Today, I’m interviewing one of the wisest women I know to kick off our series! Megan Moore is a close friend of mine finishing up a Master of Marriage and Family Therapy degree, and today she’s going to chat with us about the term “self-care.” Self-care is a fairly broad term that essentially means taking time to nurture and care for yourself in order to be a healthy, well-balanced person. Megan is going to share the heart behind this idea today as well as how to put it into practice.
Amanda: Why is self-care important?
Megan: Self-care is incredibly important because not only does it boost our overall sense of well-being, but it also directly affects our ability to show up, perform well, and care for those around us. When we’re tired, and when we’re stressed out, we perform tasks at a lower quality level. The opposite is true when we feel rejuvenated, filled-up and well rested. We are more energized, we work with clear heads, our job output is better quality, our friendships are more lively, and we are more likely to be positive and thankful. All of this fuels our positive mood which cycles back around into feeling well-rested and energized.
Amanda: So often I get the idea that I’m being unproductive or selfish when I take time for myself, but you’re so right that it actually improves everything we do. Not selfish at all! How often should you practice self-care, and for how long?
Megan: The amount of self-care needed depends on the person and the season. I’d say that as demands for time, energy and resources increase in a person’s life, the more that person should fight for moments of self-care. Also, the required amount of self-care depends on a person’s threshold for stress. Each person reacts differently to certain stressors in different ways (what I perceive to be stressful and taxing might not register as being stressful to someone else). It’s best to frequently take the time assess your own levels of stress and determine the amount of self-care needed to get yourself back to a place of peace.
Amanda: That’s really interesting. I get that it varies for different people, but I like the idea that the more energy and care for others we expend, the more we need to care for ourselves. Really demanding seasons also really demand self-care. How do you find the best self-care for you, since everyone is different?
Megan: Self-care might look extremely different from one person to the next. Of course, as believers, we know and believe that we receive rest and peace from spending time with God. But even this can look different at each point of interaction. One can worship God by singing, praying, reading scripture, painting, creating art, fellowshipping, etc.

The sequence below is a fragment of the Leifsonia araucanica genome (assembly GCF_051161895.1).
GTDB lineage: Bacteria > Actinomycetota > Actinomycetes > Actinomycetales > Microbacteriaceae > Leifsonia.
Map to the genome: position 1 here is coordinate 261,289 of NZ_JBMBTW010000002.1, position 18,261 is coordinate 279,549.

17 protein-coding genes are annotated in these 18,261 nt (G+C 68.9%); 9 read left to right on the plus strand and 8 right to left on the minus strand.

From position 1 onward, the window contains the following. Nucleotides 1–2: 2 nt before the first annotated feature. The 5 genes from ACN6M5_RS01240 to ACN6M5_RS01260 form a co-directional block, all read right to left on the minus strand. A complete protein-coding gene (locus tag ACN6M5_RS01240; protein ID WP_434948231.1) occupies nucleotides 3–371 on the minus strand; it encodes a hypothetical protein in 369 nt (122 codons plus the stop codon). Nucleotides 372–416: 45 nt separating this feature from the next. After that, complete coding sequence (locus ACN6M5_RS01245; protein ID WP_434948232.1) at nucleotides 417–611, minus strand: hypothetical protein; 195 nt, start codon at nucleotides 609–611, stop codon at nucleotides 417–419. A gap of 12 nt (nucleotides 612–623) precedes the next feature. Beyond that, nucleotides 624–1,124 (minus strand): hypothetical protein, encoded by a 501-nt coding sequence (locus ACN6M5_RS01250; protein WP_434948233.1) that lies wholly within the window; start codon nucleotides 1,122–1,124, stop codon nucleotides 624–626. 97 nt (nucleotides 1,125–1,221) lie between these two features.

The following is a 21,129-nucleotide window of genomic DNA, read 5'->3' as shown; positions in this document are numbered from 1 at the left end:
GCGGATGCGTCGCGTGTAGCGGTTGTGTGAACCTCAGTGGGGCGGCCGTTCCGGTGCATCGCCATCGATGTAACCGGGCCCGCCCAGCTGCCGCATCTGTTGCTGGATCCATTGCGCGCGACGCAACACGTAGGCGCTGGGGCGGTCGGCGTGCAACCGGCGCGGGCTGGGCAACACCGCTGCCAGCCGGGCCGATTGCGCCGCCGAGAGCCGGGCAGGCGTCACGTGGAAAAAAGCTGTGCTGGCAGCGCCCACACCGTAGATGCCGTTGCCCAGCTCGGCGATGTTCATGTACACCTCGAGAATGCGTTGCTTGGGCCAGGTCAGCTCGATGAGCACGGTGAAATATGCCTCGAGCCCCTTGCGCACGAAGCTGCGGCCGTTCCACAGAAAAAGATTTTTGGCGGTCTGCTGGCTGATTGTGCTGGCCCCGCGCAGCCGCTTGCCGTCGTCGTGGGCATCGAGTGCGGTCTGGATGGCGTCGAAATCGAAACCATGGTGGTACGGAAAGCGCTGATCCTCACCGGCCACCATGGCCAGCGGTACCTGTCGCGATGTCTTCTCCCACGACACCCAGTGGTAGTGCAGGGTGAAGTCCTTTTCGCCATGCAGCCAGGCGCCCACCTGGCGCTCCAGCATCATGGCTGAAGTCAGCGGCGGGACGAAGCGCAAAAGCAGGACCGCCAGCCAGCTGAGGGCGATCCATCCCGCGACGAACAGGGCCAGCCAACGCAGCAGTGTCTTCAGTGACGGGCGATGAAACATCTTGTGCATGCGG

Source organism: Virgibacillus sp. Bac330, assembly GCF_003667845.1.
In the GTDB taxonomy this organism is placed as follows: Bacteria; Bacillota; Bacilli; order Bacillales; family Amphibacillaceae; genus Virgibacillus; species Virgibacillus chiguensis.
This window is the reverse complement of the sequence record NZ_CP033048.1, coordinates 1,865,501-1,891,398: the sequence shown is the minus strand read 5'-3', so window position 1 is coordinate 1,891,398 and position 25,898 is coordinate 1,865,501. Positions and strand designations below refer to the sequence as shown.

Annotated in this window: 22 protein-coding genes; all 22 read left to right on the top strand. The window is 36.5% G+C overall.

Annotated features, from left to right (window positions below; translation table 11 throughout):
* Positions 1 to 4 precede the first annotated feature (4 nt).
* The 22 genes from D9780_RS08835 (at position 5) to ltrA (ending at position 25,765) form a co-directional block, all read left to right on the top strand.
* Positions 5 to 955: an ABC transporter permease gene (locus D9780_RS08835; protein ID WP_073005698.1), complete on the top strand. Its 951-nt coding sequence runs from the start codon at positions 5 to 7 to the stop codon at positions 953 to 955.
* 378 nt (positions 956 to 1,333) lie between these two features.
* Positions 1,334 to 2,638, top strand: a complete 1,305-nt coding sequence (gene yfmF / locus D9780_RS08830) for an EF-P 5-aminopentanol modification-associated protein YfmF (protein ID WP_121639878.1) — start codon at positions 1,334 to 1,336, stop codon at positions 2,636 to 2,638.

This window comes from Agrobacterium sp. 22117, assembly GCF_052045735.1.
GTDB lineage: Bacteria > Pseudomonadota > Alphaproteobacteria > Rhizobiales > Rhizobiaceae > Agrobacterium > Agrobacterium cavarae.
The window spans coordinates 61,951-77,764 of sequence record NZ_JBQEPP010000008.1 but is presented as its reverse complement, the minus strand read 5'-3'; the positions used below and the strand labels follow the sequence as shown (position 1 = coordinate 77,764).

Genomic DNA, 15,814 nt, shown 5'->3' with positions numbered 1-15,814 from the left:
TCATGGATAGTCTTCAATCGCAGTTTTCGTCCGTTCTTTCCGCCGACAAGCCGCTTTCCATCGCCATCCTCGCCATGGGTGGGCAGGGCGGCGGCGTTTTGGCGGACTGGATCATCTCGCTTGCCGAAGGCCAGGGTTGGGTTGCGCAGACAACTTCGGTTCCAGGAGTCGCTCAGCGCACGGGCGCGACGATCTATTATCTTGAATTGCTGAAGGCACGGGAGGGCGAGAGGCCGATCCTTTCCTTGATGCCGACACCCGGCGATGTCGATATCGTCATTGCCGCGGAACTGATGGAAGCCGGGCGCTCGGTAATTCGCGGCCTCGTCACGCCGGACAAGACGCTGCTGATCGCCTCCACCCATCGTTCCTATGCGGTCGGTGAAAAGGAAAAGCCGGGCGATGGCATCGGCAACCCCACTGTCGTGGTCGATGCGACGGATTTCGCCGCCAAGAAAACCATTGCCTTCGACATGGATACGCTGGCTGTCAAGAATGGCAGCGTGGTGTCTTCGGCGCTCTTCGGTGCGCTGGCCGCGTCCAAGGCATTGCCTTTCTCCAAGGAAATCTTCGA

Outside of direct worship to God (even though I believe all rest is God-breathed and spiritual in nature), exercise, painting, cleaning, hiking, biking, sitting alone, reading books, photography, painting, talking with friends, camping, eating lunch outside in the sun, taking a nap, being spontaneous and adventurous, shopping, putting on makeup, editing photos or videos, dressing up, going to dinner– these are just a few things one can do to self-care.
Amanda: I try to ask myself when, where, and how do I feel the most joyful and at at peace? Then create an environment for that. Last question: I have met so many women who struggle with guilt when they take time for themselves. As a Christian, how do you know the balance in between serving others and self-care?
Megan: Obviously, serving others is a biblical principle that every Christian should be seeking to follow. Out of an overflow of love from God, we should be actively loving others through our works and deeds. However, when that overflow dries up, and when we’re pulling from our own reserves to serve, our actions no longer fall under the category of serving. They become a form of striving, and no longer are a means to glorify God. When we feel overburdened, burned out, stretched and stressed, it’s a major indicator that we need self-care (aka: time with God to refill). Also, I think it’s completely okay to say no to service opportunities when we feel burned-out. Not only does saying no give an opportunity for others to step up and use their gifts, but it also eliminates pride that might be masquerading as servanthood. When we strive to serve instead of serving out of an overflow, we’re operating out of an assumption that says the world needs us to restore its problems back to health.
The world does not need us to restore its brokenness – they need a Savior for that. What it does need are people who are willing to act as the hands and feet of Jesus, operating out of an abundance of love so that God can get glory from the testimonies. -Megan Moore
Amanda: Wow! That is so true. I find myself trying to be a savior instead of a servant so often, but to serve well we absolutely have to find time to love ourselves too. Thank you so much for joining us and sharing your wisdom, Megan. Tune in Thursday to hear the theology behind God’s provision and self-care, and don’t forget to subscribe to our email list on the righthand side!
Questions (feel free to comment below):
- Do you already practice self-care? If so, how?
- Do you feel guilty when you take time for yourself, or do you have a healthy idea of when and how to rest?